The Pew Research Center released a report Wednesday titled “The Shifting Religious Identity of Latinos in the United States,” based on a nationwide survey of 5,000 Hispanics, and it’s making headlines.
As always, it’s interesting to see the specific angles taken by major news organizations.
From The New York Times:
By all accounts, Hispanics are the future of Catholicism in America. Already, most young Roman Catholics in the United States are Hispanic, and soon that will be true of the overall Catholic population. But the Hispanicization of American Catholicism faces a big challenge: Hispanics are leaving Catholicism at a striking rate.
It has been clear for years that Catholicism, both in the United States and Latin America, has been losing adherents to evangelical Protestantism, and, in particular, to Pentecostal and other charismatic churches. But as an increasing percentage of the American Hispanic population is made up of people born in this country, a simultaneous, competing form of faith-switching is also underway: More American Hispanics are leaving Catholicism and becoming religiously unaffiliated.
The seemingly mind-bending result: Even as a rising percentage of American Catholics is Hispanic, a falling percentage of American Hispanics is Catholic.
From CNN’s Belief Blog:
(CNN) - Young Latinos are leaving the Catholic Church in droves, according to a new study, with many drifting into the country’s fastest-growing religious movement: the nones.
Nearly a third of Latino adults under 30 don’t belong to a faith group, according to a large survey released Tuesday by the Pew Research Center. That’s a leap of 17 percentage points in just the last three years.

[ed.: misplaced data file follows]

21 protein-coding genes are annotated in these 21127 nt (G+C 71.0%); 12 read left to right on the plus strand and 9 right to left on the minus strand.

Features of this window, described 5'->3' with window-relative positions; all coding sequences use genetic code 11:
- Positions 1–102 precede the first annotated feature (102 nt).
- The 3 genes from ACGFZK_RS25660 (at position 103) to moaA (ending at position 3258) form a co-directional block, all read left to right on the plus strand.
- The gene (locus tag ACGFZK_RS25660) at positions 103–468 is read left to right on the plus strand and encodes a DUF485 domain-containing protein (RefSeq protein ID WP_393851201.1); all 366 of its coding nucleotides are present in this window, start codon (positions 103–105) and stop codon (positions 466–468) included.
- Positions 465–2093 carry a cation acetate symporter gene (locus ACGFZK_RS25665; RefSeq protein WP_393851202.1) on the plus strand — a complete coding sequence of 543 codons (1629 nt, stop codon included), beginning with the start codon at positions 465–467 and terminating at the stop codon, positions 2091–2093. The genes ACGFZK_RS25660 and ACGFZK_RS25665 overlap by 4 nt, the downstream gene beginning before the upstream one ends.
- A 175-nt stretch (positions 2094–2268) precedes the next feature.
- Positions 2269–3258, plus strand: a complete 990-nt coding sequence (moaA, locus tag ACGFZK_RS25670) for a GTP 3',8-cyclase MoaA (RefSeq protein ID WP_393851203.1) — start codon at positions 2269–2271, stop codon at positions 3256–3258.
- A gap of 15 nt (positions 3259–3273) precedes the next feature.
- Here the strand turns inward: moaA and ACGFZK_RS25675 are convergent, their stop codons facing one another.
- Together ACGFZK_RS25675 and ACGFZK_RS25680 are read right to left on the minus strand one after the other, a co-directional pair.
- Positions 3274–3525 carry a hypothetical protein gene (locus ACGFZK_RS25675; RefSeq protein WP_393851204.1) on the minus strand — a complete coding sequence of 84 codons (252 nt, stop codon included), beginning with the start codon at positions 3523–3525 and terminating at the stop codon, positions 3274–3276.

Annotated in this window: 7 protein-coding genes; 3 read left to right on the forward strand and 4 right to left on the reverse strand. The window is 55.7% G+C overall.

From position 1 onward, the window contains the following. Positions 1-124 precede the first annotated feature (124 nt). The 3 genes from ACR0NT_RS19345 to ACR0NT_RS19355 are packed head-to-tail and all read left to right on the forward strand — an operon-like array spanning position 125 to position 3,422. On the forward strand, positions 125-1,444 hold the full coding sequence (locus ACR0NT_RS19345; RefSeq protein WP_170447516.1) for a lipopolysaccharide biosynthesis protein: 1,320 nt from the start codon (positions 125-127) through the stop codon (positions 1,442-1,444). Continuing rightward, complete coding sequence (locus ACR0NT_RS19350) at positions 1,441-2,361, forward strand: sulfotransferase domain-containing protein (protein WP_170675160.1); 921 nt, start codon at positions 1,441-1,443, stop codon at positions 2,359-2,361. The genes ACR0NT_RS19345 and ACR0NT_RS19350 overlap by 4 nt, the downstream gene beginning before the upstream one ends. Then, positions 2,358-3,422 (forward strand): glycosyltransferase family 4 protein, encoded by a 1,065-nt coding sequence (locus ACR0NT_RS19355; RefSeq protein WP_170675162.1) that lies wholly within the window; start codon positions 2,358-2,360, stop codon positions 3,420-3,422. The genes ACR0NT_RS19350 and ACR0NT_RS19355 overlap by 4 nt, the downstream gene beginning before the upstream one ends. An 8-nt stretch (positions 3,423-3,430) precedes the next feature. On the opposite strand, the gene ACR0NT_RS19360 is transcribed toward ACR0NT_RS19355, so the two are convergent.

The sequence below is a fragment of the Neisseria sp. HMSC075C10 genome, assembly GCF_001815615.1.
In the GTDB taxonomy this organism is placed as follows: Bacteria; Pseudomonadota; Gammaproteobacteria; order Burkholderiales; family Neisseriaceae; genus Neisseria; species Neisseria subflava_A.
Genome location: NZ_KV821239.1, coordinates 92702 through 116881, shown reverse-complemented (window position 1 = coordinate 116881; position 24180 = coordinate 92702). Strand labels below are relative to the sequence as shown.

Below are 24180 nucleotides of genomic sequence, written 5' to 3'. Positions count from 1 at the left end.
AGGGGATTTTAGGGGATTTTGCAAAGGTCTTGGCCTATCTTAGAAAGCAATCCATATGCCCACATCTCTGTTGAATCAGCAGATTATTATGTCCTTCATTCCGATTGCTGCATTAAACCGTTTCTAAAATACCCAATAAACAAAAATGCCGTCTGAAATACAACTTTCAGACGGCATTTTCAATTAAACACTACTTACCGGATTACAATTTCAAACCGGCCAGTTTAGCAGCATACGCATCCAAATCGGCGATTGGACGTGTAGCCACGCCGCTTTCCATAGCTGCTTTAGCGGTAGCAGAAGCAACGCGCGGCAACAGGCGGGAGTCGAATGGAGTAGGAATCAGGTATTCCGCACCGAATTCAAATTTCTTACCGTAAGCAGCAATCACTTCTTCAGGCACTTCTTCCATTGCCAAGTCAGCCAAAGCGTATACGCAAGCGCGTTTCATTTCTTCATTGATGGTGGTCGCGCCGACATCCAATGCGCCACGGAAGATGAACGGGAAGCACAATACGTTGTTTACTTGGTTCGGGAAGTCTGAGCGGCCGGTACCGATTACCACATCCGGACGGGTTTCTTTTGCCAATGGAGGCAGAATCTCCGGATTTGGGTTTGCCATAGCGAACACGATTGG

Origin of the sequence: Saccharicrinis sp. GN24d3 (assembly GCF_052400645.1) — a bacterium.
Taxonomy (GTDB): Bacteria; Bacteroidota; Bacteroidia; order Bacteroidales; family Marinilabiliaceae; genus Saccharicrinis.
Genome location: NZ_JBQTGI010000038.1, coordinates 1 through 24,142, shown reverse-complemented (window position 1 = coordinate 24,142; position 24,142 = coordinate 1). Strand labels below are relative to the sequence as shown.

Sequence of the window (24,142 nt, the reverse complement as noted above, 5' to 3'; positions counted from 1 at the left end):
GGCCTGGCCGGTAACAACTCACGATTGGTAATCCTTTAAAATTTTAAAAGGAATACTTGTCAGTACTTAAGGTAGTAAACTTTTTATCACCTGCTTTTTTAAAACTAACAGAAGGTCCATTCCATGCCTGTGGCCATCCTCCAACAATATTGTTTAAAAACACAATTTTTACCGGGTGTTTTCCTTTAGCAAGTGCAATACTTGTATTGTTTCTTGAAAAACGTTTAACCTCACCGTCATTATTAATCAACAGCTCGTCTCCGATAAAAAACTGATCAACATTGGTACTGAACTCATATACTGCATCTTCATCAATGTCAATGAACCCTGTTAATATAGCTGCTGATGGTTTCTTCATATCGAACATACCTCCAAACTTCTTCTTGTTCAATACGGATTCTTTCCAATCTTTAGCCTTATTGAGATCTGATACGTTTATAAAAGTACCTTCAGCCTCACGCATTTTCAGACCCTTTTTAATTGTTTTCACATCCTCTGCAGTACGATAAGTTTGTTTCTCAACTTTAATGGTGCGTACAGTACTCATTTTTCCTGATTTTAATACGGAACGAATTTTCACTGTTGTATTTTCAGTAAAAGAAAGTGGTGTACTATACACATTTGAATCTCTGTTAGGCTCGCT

While the demise of organized religion, specifically Catholicism, is most dramatic among young Latinos, the overall shifts are broad-based, according to Pew, affecting men and women; foreign-born and U.S. natives; college graduates and those with less formal education.
The trends highlighted by Pew’s Latino survey also mirror large-scale shifts in the American population as whole.
NEW YORK (AP) — Latinos in the United States are abandoning the Roman Catholicism of their childhood in increasing numbers to become evangelical Protestants or leave organized religion altogether, according to a new survey released Wednesday.
Only 55 percent of the nation’s Latinos consider themselves Catholic, a 12 percentage point drop since 2010. Of those who remain in the church, slightly more said they could imagine leaving than they have in previous years. At the same time, the share of Hispanic evangelicals rose from 12 percent to 16 percent, while Latinos with no religious affiliation increased from 10 percent to 18 percent.
While all three of those reports tackle the important news, I found the Wall Street Journal’s lede most compelling (tip: if you get the subscriber-only version when you click the Journal link, Google the first paragraph and the full story generally will show up):